Religious freedom vs. gay discrimination in Arizona

Here we go again.

In Arizona, a religious freedom bill has riled gay rights supporters, as The Associated Press puts it. Or, as a Los Angeles Times headline describes it, gay rights activists are in an uproar over the "religious freedom" (scare quotes courtesy of the Times) measure headed to Gov. Jan Brewer.

In Phoenix, readers of The Arizona Republic woke up to this banner front-page headline this morning:

Religion bill OK'd, on way to Brewer

The subhead:

Measure pits freedom against discrimination

The Republic's big type certainly plays the story down the middle, avoiding the seeming bias of some national media reports.

But what about the local newspaper's story itself?

Let's start at the top:

The Arizona Legislature has passed a controversial religion bill that is again thrusting Arizona into the national spotlight in a debate over discrimination.

House Bill 2153, written by the conservative advocacy group Center for Arizona Policy and the Christian legal organization Alliance Defending Freedom, would allow individuals to use religious beliefs as a defense against a lawsuit.

The bill, which was introduced last month and has been described by opponents as discriminatory against gays and lesbians, has drawn national media coverage. Discussion of the bill went viral on social media during the House floor debate Thursday.

Opponents have dubbed it the "right to discriminate" bill and say it could prompt an economic backlash against the state, similar to what they say occurred when the state passed the controversial immigration law Senate Bill 1070 in 2010.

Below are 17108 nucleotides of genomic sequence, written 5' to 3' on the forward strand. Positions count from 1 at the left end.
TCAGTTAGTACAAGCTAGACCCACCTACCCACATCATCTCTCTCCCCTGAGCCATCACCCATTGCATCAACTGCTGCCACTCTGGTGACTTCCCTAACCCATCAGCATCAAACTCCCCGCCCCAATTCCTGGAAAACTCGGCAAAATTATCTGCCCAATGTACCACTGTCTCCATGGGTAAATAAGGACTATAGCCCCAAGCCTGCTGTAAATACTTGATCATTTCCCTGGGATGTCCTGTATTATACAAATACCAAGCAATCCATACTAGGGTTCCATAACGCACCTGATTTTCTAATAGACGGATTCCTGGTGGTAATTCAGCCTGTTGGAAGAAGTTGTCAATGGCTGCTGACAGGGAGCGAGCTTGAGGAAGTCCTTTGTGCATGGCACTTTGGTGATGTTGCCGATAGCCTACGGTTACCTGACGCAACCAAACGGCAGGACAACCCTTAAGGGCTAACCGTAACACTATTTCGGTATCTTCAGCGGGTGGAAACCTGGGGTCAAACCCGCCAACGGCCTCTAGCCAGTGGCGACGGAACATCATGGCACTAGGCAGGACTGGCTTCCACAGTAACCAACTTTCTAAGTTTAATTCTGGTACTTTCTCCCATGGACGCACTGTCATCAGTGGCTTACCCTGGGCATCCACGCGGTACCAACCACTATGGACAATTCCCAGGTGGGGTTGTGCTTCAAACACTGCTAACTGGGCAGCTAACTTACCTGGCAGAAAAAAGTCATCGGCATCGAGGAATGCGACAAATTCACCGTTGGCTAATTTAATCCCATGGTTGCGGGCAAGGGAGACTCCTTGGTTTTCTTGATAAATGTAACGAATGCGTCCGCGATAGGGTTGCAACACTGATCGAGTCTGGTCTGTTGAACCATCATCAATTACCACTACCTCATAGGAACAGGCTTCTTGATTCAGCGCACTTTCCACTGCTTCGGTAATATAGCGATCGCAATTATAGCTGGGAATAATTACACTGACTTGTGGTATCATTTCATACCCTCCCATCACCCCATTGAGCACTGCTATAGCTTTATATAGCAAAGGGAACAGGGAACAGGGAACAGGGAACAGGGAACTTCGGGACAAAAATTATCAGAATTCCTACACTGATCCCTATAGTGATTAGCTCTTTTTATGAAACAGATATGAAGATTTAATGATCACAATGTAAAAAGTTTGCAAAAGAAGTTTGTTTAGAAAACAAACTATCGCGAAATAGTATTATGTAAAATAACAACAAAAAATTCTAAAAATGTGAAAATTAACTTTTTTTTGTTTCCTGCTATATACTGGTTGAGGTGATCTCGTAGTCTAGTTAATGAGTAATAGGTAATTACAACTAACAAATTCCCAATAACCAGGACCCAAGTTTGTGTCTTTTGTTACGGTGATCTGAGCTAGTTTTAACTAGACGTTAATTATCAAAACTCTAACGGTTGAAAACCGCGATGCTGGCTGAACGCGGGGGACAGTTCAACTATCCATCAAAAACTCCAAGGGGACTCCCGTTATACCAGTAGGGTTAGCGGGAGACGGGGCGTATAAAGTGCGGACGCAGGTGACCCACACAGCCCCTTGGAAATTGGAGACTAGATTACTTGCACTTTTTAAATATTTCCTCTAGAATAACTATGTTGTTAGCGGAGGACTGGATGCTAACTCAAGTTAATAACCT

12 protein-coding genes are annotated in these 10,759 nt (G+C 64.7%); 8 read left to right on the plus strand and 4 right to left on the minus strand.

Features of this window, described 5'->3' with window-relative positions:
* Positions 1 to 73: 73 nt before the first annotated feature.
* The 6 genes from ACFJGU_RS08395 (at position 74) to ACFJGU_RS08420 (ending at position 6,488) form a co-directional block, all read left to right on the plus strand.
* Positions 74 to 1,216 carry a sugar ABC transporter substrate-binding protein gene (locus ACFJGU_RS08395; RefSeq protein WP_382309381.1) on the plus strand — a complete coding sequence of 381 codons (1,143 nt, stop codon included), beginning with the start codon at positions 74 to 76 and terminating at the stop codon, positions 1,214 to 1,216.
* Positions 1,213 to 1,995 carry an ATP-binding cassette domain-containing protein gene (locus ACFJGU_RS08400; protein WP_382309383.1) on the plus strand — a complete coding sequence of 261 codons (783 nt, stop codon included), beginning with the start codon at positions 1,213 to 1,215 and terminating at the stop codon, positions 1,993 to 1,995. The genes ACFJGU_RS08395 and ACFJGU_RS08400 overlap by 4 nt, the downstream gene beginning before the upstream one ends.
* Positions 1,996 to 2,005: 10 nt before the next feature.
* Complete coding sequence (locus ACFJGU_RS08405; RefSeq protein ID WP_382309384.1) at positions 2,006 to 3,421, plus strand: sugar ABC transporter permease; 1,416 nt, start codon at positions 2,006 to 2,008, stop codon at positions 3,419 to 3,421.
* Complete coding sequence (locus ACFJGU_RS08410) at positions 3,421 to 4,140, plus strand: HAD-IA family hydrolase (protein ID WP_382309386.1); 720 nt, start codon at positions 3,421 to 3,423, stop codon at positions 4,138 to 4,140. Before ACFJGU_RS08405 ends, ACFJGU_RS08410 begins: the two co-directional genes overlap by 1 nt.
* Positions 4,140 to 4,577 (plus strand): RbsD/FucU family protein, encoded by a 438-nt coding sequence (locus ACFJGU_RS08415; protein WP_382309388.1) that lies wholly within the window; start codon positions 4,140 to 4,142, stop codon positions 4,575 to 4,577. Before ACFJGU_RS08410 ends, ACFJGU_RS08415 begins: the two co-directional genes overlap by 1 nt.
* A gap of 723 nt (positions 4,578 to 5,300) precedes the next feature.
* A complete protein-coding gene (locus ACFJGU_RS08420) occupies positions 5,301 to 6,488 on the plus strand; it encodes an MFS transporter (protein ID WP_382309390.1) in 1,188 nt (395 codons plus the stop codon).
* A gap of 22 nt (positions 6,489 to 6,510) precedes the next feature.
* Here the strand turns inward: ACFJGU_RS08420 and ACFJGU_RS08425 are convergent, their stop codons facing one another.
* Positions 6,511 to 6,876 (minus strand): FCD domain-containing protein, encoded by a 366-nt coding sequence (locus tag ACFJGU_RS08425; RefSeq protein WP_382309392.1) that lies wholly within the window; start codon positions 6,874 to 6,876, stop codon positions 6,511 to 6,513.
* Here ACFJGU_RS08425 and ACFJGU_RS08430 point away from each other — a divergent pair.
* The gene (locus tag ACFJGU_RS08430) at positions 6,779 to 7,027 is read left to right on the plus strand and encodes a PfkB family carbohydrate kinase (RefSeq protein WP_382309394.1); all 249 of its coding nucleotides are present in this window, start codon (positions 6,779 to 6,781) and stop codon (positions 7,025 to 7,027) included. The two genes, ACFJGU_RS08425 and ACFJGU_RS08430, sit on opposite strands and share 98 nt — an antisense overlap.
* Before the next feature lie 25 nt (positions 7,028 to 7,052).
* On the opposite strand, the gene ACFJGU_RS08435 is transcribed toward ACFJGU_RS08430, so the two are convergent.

So, the bill is controversial. It's conservative. It's concerning to gay rights advocates.

Is it just me, or does the Republic story — unlike the headline and subhead — seem tilted up high?

In the fifth paragraph, the Phoenix newspaper finally gets around to explaining the position of the supporters:

Proponents argue that the bill is simply a tweak to existing state religious-freedom laws to ensure individuals and businesses are not forced to do something that goes against their beliefs.

After that rough start, however, the Republic actually does an excellent job of highlighting the debate — pro and con — on the bill:

Proponents say the bill would, for example, protect a wedding photographer who declined to take photos of a same-sex couple's commitment ceremony due to the photographer's religious beliefs.

"We are trying to protect people's religious liberties," said Rep. Steve Montenegro, R-Litchfield Park. "We don't want the government coming in and forcing somebody to act against their religious sacred faith beliefs or having to sell out if you are a small-business owner."

But opponents say it could also protect a corporation that refused to hire anyone who wasn't Christian and could block members of the lesbian, gay, bisexual and transgender community from access to nearly any business or service.

"The message that's interpreted is: 'We want you to work here, but we are not going to go out of our way to protect you, to protect your rights, to protect your family,' " said Rep. Ruben Gallego, D-Phoenix. "God forbid should someone come to the Super Bowl and come to a restaurant that is not going to allow them in."

Moreover, the paper presents specific details on the legislation and provides relevant context on similar discussions nationwide (such as those previously highlighted by GetReligion in Oregon and Kansas).

Journalistic balance doesn't necessarily equate to quoting an equal number of supporters and opponents, but it often does. In this case, the Republic does just that: Readers hear directly from four lawmakers who supported the bill and four who did not, along with a Center for Arizona Policy legal counsel who touts the bill and an American Civil Liberties Union program director skeptical of it.

By my rough count, the Republic had 227 words of direct quotes from proponents and 220 words of direct quotes from opponents. That's pretty even, right?

Stay tuned for more coverage as the bill makes its way to the governor's desk.

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